Outside of legal compliance, let us assume that rules, process, procedure, etc. are created for the sole and exclusive purpose of adding, preserving, or avoiding the diminution of value. However, if what is valued or deemed valuable changes, then they probably no longer useful. It's like milk. When it's expired, no one should be consuming it.
Let us also assume that you hire smart people, to use their smarts and talents, for the sole and exclusive purpose of adding, preserving or avoiding the diminution of value. They are capable of seeing when things, like rules, processes and procedures are no longer useful.
You wouldn't ask or force anyone to drink obviously expired milk. So, don't ask your or force employees to comply with expired rules. It's as unhealthy as drinking bad milk, probably worse. Ok, enough with the milk comparisons.
A solution: encourage your smart people to focus on the creation and protection of value, not on complying to rules, and especially not on complying to useless rules.
(1) Trust your employees. Presumably you hired them to do great work and you believe in their capacity to deliver it.
(2) Let them know it.
(3) Be explicit that you don't care about rules, you care about results, you care about value. Regularly discuss and model what that means and encourage them to use their judgement about how best to deliver value. Ask them to keep track of what helps and hinders them in their pursuit. Be prepared to champion / defend their pursuit of value vs. compliance with rules.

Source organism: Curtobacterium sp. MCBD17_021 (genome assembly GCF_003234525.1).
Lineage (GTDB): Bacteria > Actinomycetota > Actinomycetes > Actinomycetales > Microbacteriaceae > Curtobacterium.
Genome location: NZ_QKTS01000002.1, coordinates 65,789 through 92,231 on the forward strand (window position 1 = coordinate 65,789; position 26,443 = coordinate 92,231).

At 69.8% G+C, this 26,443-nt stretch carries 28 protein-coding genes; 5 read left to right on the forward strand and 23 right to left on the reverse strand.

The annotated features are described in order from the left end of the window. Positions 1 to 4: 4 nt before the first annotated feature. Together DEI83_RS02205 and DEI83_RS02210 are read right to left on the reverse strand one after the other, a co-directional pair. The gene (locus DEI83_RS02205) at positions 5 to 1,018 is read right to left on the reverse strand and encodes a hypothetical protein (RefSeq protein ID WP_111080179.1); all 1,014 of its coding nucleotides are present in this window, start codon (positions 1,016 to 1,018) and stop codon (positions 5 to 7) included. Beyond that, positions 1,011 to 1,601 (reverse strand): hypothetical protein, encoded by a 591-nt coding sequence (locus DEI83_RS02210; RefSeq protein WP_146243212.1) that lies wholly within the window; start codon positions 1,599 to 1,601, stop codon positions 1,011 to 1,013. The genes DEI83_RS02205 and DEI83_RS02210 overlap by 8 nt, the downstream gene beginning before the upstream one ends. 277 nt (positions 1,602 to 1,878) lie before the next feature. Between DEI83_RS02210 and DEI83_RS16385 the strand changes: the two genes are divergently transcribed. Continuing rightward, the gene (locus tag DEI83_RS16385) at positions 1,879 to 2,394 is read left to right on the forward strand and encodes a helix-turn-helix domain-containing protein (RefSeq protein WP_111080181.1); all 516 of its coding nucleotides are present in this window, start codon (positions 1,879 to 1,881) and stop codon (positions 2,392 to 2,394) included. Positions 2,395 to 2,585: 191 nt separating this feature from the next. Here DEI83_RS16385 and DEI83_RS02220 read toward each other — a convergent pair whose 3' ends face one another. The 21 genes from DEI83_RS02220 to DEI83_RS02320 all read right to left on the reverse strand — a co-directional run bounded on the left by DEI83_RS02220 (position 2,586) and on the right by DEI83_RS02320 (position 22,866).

(4) Every so often (biweekly, monthly, whatever frequency makes sense) sit down and have conversations about what is helping and hindering the creation or protection of value. Whenever a rule, process, or procedure is getting in stop following it. If possible, improve it. Otherwise, go back to (3).
(5) At the end of a meaningful period (e.g., quarter) identify all aspects helping and hindering value creation and share it with others. Presumably, they care about value too and would be happy to stop complying with time wasting value agnostic (or harmful) rules. They may even be more prone to do so when they see how you and your team are behaving and the difference it makes.
If there are enough people ignoring or improving what doesn't work, hopefully you are left with what does. If you can't achieve scale, then hopefully at least you can carve out a better, saner, more inspiring way of working for and with your team.